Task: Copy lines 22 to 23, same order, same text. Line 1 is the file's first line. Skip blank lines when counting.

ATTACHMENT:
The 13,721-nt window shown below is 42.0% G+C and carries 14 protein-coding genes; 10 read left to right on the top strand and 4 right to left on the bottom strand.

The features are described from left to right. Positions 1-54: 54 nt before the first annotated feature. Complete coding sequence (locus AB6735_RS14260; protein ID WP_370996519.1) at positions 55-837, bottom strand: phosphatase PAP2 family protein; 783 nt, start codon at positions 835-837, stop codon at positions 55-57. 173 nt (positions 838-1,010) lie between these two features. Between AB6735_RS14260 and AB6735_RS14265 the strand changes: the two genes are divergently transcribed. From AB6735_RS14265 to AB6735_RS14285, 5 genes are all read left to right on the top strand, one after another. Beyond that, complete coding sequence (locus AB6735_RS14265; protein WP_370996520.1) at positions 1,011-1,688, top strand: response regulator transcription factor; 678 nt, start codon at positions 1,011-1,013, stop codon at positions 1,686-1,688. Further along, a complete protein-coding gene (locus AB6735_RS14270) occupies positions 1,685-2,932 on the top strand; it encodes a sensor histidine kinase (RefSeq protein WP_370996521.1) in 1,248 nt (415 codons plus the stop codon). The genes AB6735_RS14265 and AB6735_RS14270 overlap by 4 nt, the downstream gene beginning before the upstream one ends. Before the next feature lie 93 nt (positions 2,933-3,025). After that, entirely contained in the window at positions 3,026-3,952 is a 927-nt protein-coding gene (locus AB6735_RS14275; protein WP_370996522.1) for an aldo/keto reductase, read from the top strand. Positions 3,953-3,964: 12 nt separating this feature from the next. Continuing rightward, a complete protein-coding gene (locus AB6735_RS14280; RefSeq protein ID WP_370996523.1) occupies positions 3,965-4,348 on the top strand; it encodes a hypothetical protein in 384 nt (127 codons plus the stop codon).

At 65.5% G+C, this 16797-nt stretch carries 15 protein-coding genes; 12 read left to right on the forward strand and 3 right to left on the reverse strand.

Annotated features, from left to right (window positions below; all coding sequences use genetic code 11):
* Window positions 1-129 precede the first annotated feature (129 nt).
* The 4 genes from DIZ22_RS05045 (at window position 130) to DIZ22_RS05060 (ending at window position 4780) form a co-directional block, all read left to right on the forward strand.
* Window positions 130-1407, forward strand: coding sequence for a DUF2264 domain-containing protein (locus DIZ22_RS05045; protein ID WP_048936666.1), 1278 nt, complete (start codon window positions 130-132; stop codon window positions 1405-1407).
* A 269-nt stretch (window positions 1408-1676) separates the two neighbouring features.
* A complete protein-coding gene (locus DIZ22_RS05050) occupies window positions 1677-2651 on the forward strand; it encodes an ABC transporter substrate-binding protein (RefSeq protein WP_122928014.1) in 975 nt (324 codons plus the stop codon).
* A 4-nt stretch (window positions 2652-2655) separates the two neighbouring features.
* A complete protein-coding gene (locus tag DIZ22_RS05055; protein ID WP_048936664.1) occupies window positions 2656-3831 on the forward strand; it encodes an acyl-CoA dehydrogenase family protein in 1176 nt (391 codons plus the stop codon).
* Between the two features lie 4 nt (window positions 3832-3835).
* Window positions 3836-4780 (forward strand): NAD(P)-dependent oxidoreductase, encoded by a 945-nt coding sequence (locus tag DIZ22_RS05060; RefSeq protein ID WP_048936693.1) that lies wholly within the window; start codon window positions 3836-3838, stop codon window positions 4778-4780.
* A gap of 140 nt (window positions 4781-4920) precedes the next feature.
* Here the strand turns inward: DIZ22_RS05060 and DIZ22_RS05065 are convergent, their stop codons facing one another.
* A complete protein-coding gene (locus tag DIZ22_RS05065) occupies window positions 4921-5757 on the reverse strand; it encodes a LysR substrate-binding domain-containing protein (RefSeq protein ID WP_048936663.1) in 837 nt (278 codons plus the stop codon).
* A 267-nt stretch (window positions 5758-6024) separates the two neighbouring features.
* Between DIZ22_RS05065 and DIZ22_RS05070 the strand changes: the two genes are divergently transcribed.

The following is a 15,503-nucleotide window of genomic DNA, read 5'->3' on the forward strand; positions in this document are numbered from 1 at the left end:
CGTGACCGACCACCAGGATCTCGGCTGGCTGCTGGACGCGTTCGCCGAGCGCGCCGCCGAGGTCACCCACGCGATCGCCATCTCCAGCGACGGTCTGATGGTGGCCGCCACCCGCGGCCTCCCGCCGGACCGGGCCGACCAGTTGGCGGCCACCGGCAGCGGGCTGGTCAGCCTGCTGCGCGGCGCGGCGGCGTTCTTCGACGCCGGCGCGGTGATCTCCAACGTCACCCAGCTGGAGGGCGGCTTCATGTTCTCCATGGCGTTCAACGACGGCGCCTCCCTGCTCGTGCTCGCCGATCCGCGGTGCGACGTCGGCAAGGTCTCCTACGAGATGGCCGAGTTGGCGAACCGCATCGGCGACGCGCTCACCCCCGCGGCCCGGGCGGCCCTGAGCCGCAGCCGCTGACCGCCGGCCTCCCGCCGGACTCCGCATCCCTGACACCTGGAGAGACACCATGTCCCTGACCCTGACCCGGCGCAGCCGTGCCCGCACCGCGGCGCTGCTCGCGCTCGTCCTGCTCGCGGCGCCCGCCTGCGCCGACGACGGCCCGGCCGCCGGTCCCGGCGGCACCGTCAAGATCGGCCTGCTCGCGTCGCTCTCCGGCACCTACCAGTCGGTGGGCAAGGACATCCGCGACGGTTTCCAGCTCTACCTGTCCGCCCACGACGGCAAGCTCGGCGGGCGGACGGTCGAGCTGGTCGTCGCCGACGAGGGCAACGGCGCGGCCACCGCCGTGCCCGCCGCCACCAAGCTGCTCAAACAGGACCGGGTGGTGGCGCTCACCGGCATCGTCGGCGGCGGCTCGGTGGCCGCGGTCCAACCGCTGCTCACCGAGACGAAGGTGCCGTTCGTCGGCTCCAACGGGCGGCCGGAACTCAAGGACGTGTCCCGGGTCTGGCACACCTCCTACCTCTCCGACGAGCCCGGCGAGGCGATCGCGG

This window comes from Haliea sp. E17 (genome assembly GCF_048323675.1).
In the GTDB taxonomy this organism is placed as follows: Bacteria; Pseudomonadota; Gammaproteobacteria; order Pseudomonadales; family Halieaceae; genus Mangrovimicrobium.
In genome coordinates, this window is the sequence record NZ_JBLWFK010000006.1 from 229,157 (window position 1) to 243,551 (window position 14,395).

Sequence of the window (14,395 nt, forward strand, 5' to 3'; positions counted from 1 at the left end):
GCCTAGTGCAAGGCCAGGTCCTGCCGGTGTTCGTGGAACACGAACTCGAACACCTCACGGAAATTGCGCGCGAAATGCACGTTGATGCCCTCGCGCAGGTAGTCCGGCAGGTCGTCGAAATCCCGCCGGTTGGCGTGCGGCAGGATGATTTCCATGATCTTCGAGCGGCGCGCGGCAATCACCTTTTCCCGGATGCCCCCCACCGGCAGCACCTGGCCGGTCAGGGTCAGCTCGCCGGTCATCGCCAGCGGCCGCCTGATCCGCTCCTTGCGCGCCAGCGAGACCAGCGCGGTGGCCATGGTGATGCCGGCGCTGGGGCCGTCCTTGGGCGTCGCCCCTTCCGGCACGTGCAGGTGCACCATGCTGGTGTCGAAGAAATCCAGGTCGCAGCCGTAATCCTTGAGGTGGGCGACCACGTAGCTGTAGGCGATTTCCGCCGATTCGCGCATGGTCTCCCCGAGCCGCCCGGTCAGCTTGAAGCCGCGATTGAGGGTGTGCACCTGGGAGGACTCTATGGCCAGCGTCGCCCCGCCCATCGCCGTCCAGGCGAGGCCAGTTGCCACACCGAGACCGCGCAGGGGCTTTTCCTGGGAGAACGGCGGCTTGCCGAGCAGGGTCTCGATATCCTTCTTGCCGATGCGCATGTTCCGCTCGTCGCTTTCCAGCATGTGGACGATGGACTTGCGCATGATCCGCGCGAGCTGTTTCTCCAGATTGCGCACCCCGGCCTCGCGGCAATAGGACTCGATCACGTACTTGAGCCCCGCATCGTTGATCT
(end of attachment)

In the GTDB taxonomy this organism is placed as follows: Bacteria; Pseudomonadota; Gammaproteobacteria; order Pseudomonadales; family Halieaceae; genus Mangrovimicrobium.
In genome coordinates, this window is the sequence record NZ_JBLWFK010000006.1 from 229,157 (window position 1) to 243,551 (window position 14,395).